Navigation Links
Study reveals impact of historical domestic cattle hybridization with American bison
Date:8/7/2012

Plains bison are an iconic symbol of America on everything from coins to state flags. Now scientists writing in Conservation Biology are exploring how the cross-breeding of bison with domestic cattle in the late 1800s may still have unwanted effects on modern populations of the species.

"The plains bison are an iconic symbol of rugged individualism and the will to survive," said Professor James Derr from Texas A&M University. "The population crash and the spectacular recovery over the last 125 years is a classic example of the resilience of this species and the success of science based wildlife conservation."

Plains bison (Bison bison bison) once numbered in the tens of millions, but they were driven to the brink of extinction in the late 1880's during America's westward expansion. A small population of wild bison survived in Yellowstone National Park, while 5 herds remained in the hands of private ranchers. It is estimated that less than 100 surviving bison became the common ancestors of today's herds.

In some of these privately held herds, bison were crossed with domesticated cattle in an attempt to introduce the hardy bison traits into beef producing animals. While this effort failed to produce new and improved beef breeds, some hybrids were created, and with the use of molecular technologies, these scientists have discovered there remains a legacy of small amount of cattle genetic contamination in most bison herds in North America.

"Looking at the long-term recovery of the bison it is important to find out if this small amount of cattle genetics in an otherwise normal bison can really have a biological effect," said Derr. "We brought together researchers from Arizona, California, Montana and Texas to find out."

The team recorded size measurements for over 900 bison from a nutritionally harsh environment for bison on Santa Catalina Island in California and a nutritionally rich environment on a ranch in Montana.

The results revealed that bison with a particular domestic cattle genetic trait, mitochondrial DNA, were consistently smaller and lighter than animals with true bison mitochondrial DNA in both environments.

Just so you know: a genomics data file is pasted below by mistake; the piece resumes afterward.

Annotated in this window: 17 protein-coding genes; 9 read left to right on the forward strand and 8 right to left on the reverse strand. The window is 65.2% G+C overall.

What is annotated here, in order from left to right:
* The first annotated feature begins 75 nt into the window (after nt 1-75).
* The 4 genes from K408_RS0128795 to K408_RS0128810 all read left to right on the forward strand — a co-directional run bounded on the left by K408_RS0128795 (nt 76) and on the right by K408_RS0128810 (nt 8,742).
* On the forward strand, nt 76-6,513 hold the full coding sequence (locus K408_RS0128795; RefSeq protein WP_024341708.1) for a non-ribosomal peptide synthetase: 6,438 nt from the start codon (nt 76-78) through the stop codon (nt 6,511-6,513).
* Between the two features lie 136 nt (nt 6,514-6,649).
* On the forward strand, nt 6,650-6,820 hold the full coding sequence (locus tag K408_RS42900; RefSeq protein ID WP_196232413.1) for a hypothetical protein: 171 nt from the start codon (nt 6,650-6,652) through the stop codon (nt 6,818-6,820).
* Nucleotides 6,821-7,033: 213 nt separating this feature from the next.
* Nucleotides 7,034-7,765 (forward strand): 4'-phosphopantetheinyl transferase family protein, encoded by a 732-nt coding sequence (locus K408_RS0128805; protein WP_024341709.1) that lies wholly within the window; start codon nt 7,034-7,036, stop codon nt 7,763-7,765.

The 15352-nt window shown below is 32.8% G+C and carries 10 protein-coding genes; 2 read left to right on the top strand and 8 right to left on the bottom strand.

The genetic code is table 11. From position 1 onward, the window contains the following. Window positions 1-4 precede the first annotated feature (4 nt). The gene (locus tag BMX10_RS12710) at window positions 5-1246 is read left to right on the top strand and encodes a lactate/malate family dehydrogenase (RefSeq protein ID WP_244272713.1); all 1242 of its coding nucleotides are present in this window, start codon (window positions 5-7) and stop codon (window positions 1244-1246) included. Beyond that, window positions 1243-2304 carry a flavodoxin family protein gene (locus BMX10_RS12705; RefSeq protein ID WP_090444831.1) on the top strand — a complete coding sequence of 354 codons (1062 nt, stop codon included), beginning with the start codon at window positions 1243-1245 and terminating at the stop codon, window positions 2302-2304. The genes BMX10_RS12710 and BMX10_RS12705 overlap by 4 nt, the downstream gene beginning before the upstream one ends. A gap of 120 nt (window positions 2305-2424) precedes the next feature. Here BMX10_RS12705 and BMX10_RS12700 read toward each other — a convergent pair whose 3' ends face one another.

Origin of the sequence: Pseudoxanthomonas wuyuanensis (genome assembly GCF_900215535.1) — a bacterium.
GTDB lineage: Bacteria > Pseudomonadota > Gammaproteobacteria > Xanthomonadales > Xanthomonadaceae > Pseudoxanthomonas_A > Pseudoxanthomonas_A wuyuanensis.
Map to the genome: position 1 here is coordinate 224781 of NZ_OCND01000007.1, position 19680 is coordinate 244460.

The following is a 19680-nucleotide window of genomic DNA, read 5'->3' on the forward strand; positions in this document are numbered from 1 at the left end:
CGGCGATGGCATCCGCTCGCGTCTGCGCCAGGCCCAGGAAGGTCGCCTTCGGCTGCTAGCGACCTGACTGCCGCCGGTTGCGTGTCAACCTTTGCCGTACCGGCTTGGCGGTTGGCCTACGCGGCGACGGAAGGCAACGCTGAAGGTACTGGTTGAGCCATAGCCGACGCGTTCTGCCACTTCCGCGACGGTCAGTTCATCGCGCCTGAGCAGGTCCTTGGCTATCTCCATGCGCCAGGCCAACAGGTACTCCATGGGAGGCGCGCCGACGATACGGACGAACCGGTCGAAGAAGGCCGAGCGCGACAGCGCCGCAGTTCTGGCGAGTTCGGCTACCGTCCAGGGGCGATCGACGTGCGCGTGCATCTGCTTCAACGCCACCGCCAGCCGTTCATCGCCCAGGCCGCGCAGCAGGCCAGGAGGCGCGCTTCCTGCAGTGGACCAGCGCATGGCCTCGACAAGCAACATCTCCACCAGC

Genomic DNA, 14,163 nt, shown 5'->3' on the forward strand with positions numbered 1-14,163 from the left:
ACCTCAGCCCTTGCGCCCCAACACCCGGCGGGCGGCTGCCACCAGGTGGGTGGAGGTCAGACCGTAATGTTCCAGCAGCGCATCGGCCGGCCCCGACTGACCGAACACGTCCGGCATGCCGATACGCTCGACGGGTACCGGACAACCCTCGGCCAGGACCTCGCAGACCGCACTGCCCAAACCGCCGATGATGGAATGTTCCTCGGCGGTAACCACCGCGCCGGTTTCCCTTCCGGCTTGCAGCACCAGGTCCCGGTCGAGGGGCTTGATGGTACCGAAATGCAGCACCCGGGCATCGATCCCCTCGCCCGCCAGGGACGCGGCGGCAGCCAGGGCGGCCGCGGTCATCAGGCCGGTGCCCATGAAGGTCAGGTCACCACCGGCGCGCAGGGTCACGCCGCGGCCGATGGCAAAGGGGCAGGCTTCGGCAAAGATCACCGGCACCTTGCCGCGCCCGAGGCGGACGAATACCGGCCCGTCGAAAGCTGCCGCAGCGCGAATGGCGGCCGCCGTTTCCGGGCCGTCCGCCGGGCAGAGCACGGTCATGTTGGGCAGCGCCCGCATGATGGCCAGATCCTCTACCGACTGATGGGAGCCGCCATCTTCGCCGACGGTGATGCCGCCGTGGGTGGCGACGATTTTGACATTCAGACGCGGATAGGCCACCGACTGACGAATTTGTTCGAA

"We have found that this cattle ancestry affects phenotypic traits and most likely fitness of bison in herds which are maintained for both production and species conservation," concluded Derr. "Long term management efforts with bison, and possibly other species with a history of hybridization, must carefully consider the importance of genome integrity in order to preserve what is the foundation and essence of these species, their genomes."


'/>"/>
Contact: Ben Norman
Sciencenewsroom@wiley.com
44-012-437-70375
Wiley
Source:Eurekalert

Related biology news :

1. Study by UC Santa Barbara researchers suggests that bacteria communicate by touch
2. Law that regulates shark fishery is too liberal: UBC study
3. New study will help protect vulnerable birds from impacts of climate change
4. Study jointly led by UCSB researcher supports theory of extraterrestrial impact
5. BYU study: Using a gun in bear encounters doesnt make you safer
6. 15-year study: When it comes to creating wetlands, Mother Nature is in charge
7. Pycnogenol (French maritime pine bark extract) shown to improve menopause symptoms in new study
8. Crystal structure of archael chromatin clarified in new study
9. EU-funded study underlines importance of Congo Basin for global climate and biodiversity
10. University of Houston study shows BP oil spill hurt marshes, but recovery possible
11. Study demonstrates cells can acquire new functions through transcriptional regulatory network
Post Your Comments:
*Name:
*Comment:
*Email:
(Date:6/1/2016)... NEW YORK , June 1, 2016 ... Biometric Technology in Election Administration and Criminal Identification to ... According to a recently released TechSci Research report, " ... Sector, By Region, Competition Forecast and Opportunities, 2011 - ... $ 24.8 billion by 2021, on account of growing ...
(Date:5/9/2016)... , UAE, May 9, 2016 ... it comes to expanding freedom for high net worth ... Even in today,s globally connected world, there is still ... system could ever duplicate sealing your deal with a ... second passports by taking advantage of citizenship via investment ...
(Date:4/26/2016)... 2016 Research and Markets has ... Market 2016-2020"  report to their offering.  , ,     ... The analysts forecast the global multimodal biometrics market ... the period 2016-2020.  Multimodal biometrics is ... as the healthcare, BFSI, transportation, automotive, and government ...
Breaking Biology News(10 mins):
(Date:6/24/2016)... June 24, 2016 Epic Sciences unveiled ... cancers susceptible to PARP inhibitors by targeting homologous ... (CTCs). The new test has already been incorporated ... multiple cancer types. Over 230 clinical ... response pathways, including PARP, ATM, ATR, DNA-PK and ...
(Date:6/23/2016)... (PRWEB) , ... June 23, 2016 , ... ... is pleased to announce the launch of their brand, UP4™ Probiotics, into Target ... over 35 years, is proud to add Target to its list of well-respected ...
(Date:6/23/2016)... 2016 Houston Methodist Willowbrook Hospital has ... Association to serve as their official health care ... Willowbrook will provide sponsorship support, athletic training services, ... coaches, volunteers, athletes and families. "We ... Association and to bring Houston Methodist quality services ...
(Date:6/23/2016)... FRANCISCO , June 23, 2016   EpiBiome ... has secured $1 million in debt financing from Silicon ... ramp up automation and to advance its drug development ... its new facility. "SVB has been an ... beyond the services a traditional bank would provide," said ...
Breaking Biology Technology: